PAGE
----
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date: 25 March 2019

Abstract and Keywords

The use and reliance on casebooks and law-review articles informed the background understanding of famous leading cases as they developed over time, particularly into the twentieth century and the context of an academic law school using the case method of instruction. The case is still the primary unit of analysis. However, investigations of how cases came to be included in casebooks are few and far between. This chapter asks: Why did that happen to some cases and not others? What were editors thinking when they dragged one of these specimens out of obscurity? Did the weight of past practice dictate their continued inclusion or were other factors at play? Did they actually become useful in new ways to new generations of teachers and students or was it just a strange kind of deference or inertia that kept them in the casebook where they continued to be read and discussed?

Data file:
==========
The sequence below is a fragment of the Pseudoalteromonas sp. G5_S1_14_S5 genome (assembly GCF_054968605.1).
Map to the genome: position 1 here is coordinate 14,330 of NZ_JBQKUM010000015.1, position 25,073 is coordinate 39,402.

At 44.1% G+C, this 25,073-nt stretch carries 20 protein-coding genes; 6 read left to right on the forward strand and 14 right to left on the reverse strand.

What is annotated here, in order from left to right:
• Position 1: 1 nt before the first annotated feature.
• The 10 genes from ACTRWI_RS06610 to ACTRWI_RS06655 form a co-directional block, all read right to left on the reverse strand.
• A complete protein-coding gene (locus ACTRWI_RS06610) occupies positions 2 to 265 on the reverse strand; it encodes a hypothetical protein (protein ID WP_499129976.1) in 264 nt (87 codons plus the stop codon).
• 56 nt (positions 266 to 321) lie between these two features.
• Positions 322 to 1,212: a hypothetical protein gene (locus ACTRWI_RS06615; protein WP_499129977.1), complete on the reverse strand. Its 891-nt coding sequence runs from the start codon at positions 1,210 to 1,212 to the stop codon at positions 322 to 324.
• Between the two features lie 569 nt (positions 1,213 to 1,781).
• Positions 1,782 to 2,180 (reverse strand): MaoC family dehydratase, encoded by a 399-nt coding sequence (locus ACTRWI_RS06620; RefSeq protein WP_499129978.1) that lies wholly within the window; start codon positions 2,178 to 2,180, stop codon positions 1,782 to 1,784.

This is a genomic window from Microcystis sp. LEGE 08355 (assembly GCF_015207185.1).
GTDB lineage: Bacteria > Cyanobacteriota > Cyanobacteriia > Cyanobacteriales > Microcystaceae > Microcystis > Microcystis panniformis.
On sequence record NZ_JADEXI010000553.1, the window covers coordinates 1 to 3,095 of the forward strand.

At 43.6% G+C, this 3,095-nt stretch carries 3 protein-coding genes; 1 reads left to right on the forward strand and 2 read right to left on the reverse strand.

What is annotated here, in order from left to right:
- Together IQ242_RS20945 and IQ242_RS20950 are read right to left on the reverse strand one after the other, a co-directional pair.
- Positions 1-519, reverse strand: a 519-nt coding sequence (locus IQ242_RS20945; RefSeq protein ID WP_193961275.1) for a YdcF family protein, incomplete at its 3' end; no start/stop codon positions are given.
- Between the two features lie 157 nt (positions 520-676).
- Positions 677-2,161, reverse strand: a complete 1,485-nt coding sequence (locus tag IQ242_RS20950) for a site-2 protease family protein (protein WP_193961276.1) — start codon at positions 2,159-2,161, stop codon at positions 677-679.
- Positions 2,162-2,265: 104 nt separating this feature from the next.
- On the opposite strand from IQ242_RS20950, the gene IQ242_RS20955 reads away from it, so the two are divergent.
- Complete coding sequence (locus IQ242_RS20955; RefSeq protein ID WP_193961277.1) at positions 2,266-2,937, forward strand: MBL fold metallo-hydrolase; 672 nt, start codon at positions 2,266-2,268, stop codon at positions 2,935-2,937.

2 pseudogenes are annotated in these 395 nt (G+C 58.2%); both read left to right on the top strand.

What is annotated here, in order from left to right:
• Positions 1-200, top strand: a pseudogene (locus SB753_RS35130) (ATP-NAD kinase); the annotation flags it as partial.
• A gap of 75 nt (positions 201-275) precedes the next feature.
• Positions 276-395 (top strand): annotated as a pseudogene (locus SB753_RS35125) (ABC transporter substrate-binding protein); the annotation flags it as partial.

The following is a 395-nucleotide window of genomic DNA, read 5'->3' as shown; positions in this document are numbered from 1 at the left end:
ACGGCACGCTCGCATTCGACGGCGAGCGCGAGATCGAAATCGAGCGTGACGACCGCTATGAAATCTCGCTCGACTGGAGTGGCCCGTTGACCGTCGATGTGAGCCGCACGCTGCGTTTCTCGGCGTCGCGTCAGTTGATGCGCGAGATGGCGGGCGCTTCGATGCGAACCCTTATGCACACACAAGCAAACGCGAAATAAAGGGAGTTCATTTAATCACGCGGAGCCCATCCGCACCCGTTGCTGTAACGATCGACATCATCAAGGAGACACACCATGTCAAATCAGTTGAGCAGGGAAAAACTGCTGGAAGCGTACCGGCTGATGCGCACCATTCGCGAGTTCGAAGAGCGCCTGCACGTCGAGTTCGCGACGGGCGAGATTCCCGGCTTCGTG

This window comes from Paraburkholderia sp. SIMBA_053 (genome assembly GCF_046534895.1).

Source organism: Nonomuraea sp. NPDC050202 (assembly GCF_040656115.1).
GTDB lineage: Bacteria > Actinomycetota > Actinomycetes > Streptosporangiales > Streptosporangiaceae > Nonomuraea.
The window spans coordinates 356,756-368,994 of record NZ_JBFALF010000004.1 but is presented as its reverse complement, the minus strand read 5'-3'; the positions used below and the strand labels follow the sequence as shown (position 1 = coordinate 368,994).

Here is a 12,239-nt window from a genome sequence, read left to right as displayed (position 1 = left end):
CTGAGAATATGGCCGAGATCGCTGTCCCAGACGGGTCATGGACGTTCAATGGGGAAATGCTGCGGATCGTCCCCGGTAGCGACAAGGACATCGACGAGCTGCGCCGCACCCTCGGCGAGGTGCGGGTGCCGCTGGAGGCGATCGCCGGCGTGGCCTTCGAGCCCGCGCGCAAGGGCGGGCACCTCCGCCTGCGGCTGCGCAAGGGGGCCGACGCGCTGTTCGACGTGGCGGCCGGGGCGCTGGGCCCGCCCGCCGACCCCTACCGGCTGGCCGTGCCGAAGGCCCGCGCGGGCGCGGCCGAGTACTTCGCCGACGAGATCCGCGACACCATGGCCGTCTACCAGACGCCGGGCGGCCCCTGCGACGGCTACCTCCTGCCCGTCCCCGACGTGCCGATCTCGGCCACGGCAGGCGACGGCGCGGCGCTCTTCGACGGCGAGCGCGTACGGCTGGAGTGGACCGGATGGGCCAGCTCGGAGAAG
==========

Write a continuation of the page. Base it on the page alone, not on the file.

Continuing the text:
Keywords: legal history, legal texts, case law, casebook, law review

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